Lent in the Fast Lane | Arts & Culture | Smithsonian
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Lent in the Fast Lane

Yesterday was Mardi Gras—that last hurrah before Lent. Traditionally Catholics are called to three practices during Lent: alms giving, prayer and fasting. The first two are generally satisfying to most people. The third not so much.The tradition of the Lenten fast as we know it likely didn’t develo...

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Yesterday was Mardi Gras—that last hurrah before Lent. Traditionally Catholics are called to three practices during Lent: alms giving, prayer and fasting. The first two are generally satisfying to most people. The third not so much.

The tradition of the Lenten fast as we know it likely didn’t develop until the 4th century; there was a divergence of opinion on the nature and duration of the pre-Easter fast (as well as the very date of Easter itself) among authorities in the early Church. One locality might require fasting for all 40 days, another might call for a fast throughout the season of Lent but not on every day. Some required fasting only during Holy Week (the week before Easter), another only during Good Friday, Holy Saturday and Easter Sunday. The number 40 could refer to either the 40 days Moses led the Hebrews in the desert, the 40 days Christ fasted in the desert, or even the tradition that Jesus spent 40 hours in the tomb.

As for the fast itself, some in the early Church abstained from all meat, others were allowed to eat fish, others wouldn’t eat eggs or certain nuts, some ate just bread the whole time.

But back to us. One of the first pitfalls you encounter when fasting is falling into a morass of legalism. To satisfy the minimum requirements of the Church, Catholics fast on Ash Wednesday (that is, today) and Good Friday, and do not eat meat on Fridays during Lent. Sundays, being the day of the Resurrection, are always feast days, no matter what part of the liturgical year. Go crazy.

The Lenten fast consists of one full meal during the day, preferably at noon (no fair breaking it into two small meals with a long break), with the allowance of a collation (small meal) in the evening. The idea of the collation began sometime in the 9th century as a way to give sustenance to those who performed physical labor during the day. Unless filling the office printer twice in one day is manual labor, I’m not sure how most of us get away with that one. Oh, you’re also allowed to have coffee or another drink in the morning and perhaps a little bit of bread or a cracker to get you going. This is beginning to sound a little less like a fast, isn’t it? It reminds me of the scene from Seinfeld where a fasting Elaine asks Jerry if he has ever had to fast. “No, but once I didn’t have dinner until, like, nine o’clock. That was pretty tough.”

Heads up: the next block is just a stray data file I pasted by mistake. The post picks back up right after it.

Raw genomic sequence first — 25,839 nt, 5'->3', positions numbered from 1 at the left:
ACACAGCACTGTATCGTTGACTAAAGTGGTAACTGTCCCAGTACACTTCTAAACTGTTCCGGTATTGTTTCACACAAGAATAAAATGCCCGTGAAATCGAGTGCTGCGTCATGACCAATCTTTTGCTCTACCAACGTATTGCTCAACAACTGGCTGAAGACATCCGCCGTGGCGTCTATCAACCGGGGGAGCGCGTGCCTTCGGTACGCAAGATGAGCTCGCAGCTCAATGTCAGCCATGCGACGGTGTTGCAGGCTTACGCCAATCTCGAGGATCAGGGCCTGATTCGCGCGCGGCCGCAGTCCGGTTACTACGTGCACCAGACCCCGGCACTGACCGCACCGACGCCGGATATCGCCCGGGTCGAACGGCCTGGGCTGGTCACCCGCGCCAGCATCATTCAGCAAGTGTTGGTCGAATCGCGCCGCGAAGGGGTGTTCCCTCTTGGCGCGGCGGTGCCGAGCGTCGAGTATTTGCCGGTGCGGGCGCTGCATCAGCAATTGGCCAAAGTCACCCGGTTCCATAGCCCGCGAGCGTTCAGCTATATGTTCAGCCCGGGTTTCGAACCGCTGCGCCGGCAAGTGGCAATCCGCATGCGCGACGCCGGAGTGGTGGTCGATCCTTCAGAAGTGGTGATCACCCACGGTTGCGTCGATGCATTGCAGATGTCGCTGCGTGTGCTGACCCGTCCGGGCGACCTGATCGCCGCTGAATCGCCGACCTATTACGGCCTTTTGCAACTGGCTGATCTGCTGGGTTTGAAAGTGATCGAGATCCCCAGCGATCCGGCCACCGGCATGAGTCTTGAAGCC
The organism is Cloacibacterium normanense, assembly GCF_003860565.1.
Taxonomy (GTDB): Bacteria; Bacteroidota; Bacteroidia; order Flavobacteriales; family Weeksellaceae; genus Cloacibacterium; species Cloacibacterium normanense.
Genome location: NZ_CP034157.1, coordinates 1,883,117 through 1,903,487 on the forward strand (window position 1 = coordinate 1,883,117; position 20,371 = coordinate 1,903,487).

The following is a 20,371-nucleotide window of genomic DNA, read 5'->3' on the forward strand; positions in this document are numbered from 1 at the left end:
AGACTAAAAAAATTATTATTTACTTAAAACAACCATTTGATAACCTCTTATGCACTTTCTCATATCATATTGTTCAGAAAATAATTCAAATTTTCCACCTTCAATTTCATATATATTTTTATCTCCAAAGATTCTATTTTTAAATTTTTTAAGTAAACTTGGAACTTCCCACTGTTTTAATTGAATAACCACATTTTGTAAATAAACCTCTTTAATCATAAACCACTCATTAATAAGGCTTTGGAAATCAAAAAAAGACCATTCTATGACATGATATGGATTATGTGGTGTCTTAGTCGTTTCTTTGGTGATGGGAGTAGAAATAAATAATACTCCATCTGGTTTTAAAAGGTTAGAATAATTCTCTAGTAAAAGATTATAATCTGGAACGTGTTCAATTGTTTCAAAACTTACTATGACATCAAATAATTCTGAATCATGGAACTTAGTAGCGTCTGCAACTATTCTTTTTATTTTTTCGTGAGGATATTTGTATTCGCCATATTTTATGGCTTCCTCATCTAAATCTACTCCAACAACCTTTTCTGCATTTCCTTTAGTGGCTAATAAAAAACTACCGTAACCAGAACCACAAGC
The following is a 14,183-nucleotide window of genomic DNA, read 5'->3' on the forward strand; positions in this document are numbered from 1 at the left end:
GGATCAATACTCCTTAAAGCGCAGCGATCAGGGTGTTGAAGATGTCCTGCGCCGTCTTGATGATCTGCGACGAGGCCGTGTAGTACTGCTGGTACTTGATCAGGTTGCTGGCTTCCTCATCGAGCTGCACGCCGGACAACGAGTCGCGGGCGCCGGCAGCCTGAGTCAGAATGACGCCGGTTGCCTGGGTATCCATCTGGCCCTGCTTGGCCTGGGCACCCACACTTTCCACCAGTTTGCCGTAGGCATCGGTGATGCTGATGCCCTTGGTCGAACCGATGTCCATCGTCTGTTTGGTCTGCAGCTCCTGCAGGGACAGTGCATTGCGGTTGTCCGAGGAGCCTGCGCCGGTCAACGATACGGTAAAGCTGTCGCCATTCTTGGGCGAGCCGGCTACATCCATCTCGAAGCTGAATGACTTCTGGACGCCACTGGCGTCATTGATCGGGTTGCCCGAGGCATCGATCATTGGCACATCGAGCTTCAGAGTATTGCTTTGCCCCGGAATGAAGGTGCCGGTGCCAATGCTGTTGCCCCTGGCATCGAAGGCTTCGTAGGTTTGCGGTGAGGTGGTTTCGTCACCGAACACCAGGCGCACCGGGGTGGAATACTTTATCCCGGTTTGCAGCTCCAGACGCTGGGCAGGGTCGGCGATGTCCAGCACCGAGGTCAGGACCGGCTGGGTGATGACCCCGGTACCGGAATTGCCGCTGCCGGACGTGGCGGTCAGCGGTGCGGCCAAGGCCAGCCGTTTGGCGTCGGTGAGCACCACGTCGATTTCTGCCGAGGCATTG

For those inclined to know exactly just what is and is not permitted, right down to the crumb, the Church has made it fairly easy. But there really isn’t a one-size-fits all when it comes to Lenten fasting. After all, vegetarians who subsist on a couple of salads a day could get by well within the letter of the law without breaking stride. And if you’re a one-meal-a-day person anyway, Lent can seem like a breeze—maybe even an indulgence.

Basically, good fasting consists of walking a line between health-endangering practices on one side and mere form on the other. Perhaps the best rule is this: If you feel as if you are cheating, you probably are.

Another pitfall of fasting is to avoid the mortal sin of gluttony. At first you might think this would be easy. It doesn’t sound logical to be concerned with too much if you’re eating much less, but this is because of a misconception of what gluttony is. The Church defines it not as eating too much, but as having an inordinate preoccupation with food, and nothing causes us to think of food more than trying to avoid it. Suddenly every commercial is food-related, every meeting in the office has a box of donuts brought in by the devil. Our hearing becomes incredibly acute—we never noticed before just how many times the office microwave beeps during the average work day.

A third pitfall, and perhaps the most insidious, is the insistence of certain green-uniformed groups on selling cookies outside of Mass. Here we are torn between our command to charity, and our command to fasting. Fortunately the confessional is not far away.

As Lent approaches, I’ve become “Super Catholic." Those of us who are “reverts” (lapsed Catholics who have come back to the fold with the zeal of a convert) typically make things difficult for ourselves, probably to make up for our misspent youth. Also our misspent pocket change—I’m the type who can hit the candy machine at work three or four times a day. This year I’m taking a page from the early Church. Fasting all 40 days, no meat on Fridays. I imagine I’ll be finishing up about the time that the first steaks of summer are hitting the grills in the back yards all around my neighborhood. That’s probably like running by a mattress store on the last mile of a marathon.

—By Erik Washam, Smithsonian magazine's associate art director

Ed: For more on religious fasts and feasts, see past posts on Sukkot, Ramadan and Eid ul-Fitr.
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